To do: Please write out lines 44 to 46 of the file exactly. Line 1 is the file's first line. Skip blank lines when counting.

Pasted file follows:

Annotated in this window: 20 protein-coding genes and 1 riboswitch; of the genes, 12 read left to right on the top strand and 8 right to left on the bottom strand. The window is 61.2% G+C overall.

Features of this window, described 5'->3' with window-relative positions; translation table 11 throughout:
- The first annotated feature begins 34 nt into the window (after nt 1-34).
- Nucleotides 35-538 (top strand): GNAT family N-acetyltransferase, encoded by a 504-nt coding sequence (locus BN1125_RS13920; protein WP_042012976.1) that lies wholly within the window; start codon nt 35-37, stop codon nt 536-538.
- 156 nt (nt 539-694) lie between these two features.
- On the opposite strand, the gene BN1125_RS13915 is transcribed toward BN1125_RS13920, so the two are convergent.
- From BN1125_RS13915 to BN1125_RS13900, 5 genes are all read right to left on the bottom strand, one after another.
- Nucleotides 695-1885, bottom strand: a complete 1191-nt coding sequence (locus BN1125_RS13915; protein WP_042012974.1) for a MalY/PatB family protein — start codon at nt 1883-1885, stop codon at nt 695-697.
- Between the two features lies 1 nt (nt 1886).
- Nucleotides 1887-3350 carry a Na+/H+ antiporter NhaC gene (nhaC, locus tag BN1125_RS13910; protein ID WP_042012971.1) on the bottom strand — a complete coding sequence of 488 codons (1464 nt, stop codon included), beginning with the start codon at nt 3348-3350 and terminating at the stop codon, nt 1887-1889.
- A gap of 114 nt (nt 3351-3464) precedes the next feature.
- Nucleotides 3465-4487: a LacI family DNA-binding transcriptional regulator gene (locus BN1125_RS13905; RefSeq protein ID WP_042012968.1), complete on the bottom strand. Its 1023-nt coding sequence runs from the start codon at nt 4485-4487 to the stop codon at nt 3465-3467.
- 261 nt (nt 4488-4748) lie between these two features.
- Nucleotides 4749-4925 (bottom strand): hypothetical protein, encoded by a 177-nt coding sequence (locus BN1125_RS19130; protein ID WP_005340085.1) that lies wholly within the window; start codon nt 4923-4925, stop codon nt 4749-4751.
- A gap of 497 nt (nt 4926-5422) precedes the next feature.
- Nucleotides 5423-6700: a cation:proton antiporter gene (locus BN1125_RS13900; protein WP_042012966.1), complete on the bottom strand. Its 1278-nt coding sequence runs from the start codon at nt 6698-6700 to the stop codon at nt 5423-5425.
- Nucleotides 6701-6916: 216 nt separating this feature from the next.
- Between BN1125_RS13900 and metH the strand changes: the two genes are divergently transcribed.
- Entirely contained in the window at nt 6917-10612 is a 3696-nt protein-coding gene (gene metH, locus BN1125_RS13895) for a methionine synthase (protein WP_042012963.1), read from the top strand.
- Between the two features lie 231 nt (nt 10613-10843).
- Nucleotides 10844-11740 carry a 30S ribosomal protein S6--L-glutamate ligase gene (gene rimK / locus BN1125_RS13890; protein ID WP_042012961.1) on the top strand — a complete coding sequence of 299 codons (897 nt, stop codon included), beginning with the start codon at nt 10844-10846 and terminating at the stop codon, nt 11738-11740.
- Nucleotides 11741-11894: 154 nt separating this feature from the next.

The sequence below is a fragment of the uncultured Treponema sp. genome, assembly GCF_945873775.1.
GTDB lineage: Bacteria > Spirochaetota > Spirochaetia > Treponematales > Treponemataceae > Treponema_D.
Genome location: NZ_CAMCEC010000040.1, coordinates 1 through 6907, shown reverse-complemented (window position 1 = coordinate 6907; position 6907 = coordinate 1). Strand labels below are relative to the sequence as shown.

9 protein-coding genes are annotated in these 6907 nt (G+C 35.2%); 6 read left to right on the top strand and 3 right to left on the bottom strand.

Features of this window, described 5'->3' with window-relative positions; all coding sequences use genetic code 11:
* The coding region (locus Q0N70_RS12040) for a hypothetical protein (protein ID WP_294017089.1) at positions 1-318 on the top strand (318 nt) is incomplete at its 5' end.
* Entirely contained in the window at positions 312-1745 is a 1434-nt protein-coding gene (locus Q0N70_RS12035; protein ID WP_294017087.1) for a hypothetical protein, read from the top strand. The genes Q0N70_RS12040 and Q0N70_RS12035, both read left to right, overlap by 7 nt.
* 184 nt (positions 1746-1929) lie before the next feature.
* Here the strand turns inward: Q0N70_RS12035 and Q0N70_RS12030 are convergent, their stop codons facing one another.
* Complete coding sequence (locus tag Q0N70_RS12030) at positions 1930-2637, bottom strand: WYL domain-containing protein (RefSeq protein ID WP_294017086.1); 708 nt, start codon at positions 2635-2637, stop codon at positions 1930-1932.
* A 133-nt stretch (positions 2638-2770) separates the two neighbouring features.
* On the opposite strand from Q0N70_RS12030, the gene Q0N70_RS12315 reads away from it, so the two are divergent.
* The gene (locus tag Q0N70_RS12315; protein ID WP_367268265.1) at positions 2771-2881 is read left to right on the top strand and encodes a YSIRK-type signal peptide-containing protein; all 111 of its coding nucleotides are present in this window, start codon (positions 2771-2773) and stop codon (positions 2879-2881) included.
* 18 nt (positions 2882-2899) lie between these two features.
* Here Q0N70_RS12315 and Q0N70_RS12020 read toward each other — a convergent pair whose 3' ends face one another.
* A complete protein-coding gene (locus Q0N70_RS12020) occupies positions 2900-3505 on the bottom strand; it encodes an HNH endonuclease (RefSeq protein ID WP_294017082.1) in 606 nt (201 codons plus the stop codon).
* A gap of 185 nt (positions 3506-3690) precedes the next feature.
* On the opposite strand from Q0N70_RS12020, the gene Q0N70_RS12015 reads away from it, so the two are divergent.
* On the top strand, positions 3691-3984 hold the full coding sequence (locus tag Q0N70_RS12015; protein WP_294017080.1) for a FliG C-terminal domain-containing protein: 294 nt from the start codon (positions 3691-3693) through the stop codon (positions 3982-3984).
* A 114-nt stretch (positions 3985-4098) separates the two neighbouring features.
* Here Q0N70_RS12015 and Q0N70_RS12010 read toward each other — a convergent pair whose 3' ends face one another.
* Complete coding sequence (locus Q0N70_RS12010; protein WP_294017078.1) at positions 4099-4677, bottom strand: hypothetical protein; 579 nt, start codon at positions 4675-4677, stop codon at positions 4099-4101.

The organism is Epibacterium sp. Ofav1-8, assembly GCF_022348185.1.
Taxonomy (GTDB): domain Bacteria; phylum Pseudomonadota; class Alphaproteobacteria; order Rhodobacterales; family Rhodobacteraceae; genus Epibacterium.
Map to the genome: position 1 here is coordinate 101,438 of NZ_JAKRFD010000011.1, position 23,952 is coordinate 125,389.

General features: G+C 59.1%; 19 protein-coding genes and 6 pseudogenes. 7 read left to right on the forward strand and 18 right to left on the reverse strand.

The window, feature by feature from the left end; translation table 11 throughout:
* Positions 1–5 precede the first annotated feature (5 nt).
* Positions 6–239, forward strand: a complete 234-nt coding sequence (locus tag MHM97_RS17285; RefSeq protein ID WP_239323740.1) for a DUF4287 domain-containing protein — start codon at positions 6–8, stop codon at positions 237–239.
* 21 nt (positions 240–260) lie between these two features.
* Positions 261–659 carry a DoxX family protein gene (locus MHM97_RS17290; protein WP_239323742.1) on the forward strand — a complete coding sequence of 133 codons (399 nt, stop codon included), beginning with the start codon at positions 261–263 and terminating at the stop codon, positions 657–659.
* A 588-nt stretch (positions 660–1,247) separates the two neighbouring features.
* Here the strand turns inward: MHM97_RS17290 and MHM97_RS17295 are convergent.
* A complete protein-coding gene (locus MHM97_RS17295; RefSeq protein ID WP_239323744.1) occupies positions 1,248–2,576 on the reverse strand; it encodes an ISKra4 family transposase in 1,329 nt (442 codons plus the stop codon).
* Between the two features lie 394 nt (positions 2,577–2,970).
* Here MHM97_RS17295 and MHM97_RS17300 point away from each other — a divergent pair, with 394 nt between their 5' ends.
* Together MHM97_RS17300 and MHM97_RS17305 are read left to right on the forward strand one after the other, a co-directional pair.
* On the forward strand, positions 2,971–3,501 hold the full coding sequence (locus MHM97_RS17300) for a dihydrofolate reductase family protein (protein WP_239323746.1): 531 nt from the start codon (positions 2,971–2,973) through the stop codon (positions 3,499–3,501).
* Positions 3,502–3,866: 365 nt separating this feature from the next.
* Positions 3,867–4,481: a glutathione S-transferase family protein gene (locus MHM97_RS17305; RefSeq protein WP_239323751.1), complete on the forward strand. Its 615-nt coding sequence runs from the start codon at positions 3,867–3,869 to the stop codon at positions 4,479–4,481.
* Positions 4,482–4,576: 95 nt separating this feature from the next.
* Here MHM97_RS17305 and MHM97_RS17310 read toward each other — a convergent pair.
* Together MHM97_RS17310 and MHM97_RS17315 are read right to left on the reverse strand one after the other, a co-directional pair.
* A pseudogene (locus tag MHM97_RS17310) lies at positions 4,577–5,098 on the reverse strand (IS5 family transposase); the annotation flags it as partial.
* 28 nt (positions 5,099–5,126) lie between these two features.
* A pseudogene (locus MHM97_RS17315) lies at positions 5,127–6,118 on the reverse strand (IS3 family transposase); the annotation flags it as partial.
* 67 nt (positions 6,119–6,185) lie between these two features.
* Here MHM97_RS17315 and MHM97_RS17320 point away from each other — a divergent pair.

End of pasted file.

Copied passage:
* Complete coding sequence (locus Q0N70_RS12010; protein WP_294017078.1) at positions 4099-4677, bottom strand: hypothetical protein; 579 nt, start codon at positions 4675-4677, stop codon at positions 4099-4101.

The organism is Epibacterium sp. Ofav1-8, assembly GCF_022348185.1.
Taxonomy (GTDB): domain Bacteria; phylum Pseudomonadota; class Alphaproteobacteria; order Rhodobacterales; family Rhodobacteraceae; genus Epibacterium.